I'm thinking it was karma. As you can see from recent posts, I was having a very good week. Then, it just got better. A review for Hops & Glory in the Times Literary Supplement (sorry - it's not online) dubbed me "The beer drinker's Bill Bryson", an accolade I've been not-so-secretly coveting for years because it would look very good on the front cover of the H&G paperback and probably increase its sales.
I was told about the review while en route to Leeds for a reading event in Borders. Before the gig, I visited Zak Avery's fantastic shop, Beer Ritz in Headingley. We had a great chat, and I found beers I thought I would never see again, and beers I'd never seen before, and walked out of the shop £65 lighter, a very happy man indeed. And as if things couldn't get any better, I then realised my oldest mate from uni was on his way to Leeds to watch the Headingley test with his dad. I phoned him, arranged to meet up, and he offered me a ticket to come to the test match with them.
OK, things were getting just a little too nauseatingly perfect.
The reading went well. Sold a few copies. Met a couple of good guys. Later, back in my hotel room, I decided to have a bedtime beer while writing up a few notes.
This is something I've done almost every day of my life for at least the last seven years. I have perfectly normal motor skills - I wasn't brilliant at sport at school, but neither am I noted for being particularly clumsy. So it came as a total shock when, after placing my beer carefully on its coaster, while bringing my hand back to the keyboard I clipped the top of the glass and neatly poured about 250ml of beer into my pretty damn new (last November) MacBook Pro.
The weird thing is - two days before, Mrs PBBB had done exactly the same thing to a different MacBook Pro with a cup of coffee. She phoned the Mac technician she uses and he told her to turn off the power immediately, turn it upside down and rest it on something absorbent. She did. That MacBook now works fine, albeit with slightly sticky keys. I remembered this, and immediately did the same.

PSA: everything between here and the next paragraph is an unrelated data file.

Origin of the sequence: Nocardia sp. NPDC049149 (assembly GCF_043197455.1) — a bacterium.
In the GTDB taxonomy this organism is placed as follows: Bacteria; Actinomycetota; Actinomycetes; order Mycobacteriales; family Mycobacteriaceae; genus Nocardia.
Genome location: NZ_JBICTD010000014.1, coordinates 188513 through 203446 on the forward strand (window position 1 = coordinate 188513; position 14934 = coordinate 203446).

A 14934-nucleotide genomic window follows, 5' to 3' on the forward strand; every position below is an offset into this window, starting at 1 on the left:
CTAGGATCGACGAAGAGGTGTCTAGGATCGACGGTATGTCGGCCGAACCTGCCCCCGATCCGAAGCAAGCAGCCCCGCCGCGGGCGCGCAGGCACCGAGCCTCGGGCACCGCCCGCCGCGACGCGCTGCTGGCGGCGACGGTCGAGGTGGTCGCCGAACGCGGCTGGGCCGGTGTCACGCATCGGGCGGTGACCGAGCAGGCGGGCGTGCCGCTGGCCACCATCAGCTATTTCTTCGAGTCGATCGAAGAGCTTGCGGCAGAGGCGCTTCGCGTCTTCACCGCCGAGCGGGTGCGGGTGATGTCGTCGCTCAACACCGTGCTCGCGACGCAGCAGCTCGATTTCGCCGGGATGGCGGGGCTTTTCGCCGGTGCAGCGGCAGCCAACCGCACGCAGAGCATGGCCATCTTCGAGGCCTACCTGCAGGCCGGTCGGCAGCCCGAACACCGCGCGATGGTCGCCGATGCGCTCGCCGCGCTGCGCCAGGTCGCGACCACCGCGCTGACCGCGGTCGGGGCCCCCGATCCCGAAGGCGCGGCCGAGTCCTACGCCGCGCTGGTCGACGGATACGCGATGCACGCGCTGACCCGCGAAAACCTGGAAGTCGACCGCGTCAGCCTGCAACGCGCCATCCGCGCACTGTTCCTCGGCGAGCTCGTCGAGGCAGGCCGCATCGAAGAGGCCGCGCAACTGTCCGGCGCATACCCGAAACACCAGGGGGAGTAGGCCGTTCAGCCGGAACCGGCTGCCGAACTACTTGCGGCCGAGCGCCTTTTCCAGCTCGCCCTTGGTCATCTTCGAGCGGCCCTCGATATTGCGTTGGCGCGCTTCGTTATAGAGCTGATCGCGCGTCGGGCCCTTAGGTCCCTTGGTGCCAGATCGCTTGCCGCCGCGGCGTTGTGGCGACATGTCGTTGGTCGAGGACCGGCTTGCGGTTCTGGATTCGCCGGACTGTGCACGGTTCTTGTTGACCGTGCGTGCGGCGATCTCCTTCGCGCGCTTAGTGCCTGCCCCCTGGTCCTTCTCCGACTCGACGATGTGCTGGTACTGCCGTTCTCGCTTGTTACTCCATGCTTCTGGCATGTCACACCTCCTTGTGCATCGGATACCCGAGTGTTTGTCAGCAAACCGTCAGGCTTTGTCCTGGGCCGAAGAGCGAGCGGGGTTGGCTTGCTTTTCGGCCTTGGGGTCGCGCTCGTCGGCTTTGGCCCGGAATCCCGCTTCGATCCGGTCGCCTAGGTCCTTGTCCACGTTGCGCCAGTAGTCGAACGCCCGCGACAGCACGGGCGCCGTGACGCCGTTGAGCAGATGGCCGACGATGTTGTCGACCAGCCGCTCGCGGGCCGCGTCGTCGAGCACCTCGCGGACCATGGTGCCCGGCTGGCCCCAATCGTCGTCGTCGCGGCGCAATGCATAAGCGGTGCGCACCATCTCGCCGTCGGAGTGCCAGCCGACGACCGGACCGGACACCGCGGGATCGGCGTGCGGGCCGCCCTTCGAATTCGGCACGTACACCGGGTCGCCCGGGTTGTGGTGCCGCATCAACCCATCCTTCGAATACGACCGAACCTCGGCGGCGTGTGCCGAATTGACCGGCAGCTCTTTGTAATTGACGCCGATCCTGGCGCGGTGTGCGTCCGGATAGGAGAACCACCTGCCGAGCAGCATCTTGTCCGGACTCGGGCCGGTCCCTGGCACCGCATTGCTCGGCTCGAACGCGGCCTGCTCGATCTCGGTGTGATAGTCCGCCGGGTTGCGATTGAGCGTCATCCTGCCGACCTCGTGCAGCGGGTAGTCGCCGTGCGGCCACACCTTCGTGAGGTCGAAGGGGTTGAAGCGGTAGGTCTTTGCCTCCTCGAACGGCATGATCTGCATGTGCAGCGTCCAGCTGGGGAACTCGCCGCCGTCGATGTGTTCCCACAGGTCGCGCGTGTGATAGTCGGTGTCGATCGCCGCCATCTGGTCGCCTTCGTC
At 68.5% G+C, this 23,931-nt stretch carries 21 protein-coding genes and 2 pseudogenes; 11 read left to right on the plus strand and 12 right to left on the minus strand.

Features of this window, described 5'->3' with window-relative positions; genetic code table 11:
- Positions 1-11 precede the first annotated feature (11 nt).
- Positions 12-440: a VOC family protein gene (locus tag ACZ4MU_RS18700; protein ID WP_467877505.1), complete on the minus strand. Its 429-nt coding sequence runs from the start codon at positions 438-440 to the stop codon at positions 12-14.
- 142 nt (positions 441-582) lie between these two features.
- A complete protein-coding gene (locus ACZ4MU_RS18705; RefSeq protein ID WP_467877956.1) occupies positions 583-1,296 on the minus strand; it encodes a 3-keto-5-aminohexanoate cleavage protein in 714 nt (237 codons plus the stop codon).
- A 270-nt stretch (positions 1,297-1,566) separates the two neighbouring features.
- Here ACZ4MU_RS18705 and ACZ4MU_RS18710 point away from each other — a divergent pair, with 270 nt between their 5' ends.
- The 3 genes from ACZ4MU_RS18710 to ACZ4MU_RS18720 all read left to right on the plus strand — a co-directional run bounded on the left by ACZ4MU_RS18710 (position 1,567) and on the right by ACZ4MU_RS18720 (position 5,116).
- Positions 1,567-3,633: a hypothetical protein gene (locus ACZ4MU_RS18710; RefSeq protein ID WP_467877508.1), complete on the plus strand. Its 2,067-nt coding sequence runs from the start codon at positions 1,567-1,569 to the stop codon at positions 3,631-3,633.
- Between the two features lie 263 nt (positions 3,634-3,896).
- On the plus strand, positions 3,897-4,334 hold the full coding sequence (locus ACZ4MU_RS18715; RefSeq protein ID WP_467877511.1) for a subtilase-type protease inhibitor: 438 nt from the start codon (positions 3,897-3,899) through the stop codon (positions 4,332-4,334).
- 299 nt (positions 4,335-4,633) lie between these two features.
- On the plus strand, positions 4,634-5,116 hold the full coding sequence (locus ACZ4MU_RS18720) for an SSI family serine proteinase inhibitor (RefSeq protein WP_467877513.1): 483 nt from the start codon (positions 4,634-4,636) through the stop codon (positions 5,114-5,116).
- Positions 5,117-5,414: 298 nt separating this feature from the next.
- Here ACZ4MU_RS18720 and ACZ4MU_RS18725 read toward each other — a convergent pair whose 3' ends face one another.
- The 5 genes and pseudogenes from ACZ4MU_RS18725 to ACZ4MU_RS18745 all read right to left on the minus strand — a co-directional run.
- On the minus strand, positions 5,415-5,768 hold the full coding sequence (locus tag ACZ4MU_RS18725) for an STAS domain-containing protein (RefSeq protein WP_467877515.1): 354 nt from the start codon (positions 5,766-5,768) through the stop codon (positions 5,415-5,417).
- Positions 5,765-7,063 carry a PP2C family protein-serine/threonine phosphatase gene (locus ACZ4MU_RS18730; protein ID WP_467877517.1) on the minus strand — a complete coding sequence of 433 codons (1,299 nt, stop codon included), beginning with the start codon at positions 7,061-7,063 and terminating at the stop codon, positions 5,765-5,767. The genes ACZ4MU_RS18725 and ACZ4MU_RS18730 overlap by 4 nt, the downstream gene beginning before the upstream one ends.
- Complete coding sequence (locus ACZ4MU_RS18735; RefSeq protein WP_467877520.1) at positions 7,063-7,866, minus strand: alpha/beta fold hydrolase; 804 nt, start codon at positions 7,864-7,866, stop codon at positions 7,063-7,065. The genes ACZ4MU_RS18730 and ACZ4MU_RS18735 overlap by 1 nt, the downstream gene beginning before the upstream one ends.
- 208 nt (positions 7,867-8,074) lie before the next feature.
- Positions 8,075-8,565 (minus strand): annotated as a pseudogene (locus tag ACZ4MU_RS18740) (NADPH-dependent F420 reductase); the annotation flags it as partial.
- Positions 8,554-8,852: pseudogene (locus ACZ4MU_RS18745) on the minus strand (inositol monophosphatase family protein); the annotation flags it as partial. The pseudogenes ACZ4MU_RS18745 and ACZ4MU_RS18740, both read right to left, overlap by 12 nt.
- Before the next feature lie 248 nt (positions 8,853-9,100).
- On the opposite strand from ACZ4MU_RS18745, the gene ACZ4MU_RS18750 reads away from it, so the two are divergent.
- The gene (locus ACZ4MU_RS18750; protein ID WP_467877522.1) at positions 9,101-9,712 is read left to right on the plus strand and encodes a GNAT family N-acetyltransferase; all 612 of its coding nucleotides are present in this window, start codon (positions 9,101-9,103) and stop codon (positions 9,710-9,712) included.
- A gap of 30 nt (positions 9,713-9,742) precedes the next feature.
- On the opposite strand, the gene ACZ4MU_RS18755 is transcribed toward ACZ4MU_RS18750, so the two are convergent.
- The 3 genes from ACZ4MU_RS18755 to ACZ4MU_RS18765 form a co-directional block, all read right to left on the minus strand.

But before he told her to do this, he asked one very important question: did the coffee have sugar in it? The circuitry could cope fine with water, but sugar was fatal.
And so we come to the beer in question.
Thornbridge Alliance PX Reserve 2007 is an 11% barley wine brewed at Thornbridge in collaboration with Garrett Oliver. Brew Day was 18 hours long because they had to do two mashes to get the gravity up high enough, and the fermentation was explosive. After brewing, this particular bottle was aged in vintage sherry casks for a year. As far as I knew, it was no longer on sale anywhere, and then, there it was on Zak's shelf. I gladly paid my £7 for a bottle, knowing I would probably never have the opportunity to do so again.
This was a very expensive, very rare beer. It was also a beer with a very high level of residual sugar contributing to its wonderfully rich, mellow, complex, flavour.
I guess at least my MacBook Pro died in style.
The next morning that wonderful residual sugar had gummed up my circuitry and turned my laptop - my fifth limb, my life, my career, my window on the world - into a frozen, dead piece of beautiful brushed aluminium. I'm told I can probably get the info off my hard drive so if anyone is reading this to whom I owe work, I should be back online in a day or two. But I'm writing this on my new MacBook Pro, bought yesterday. It brings the true cost of my bottle of Thornbridge Alliance PX Reserve to £1632.
And of course, England's performance on the first day of the test completed the restoration of karmic balance in the universe after what had been an absurdly good week.
From now on, I'm writing tasting notes by hand at the kitchen table, and typing them up later.
Remember - always drink responsibly.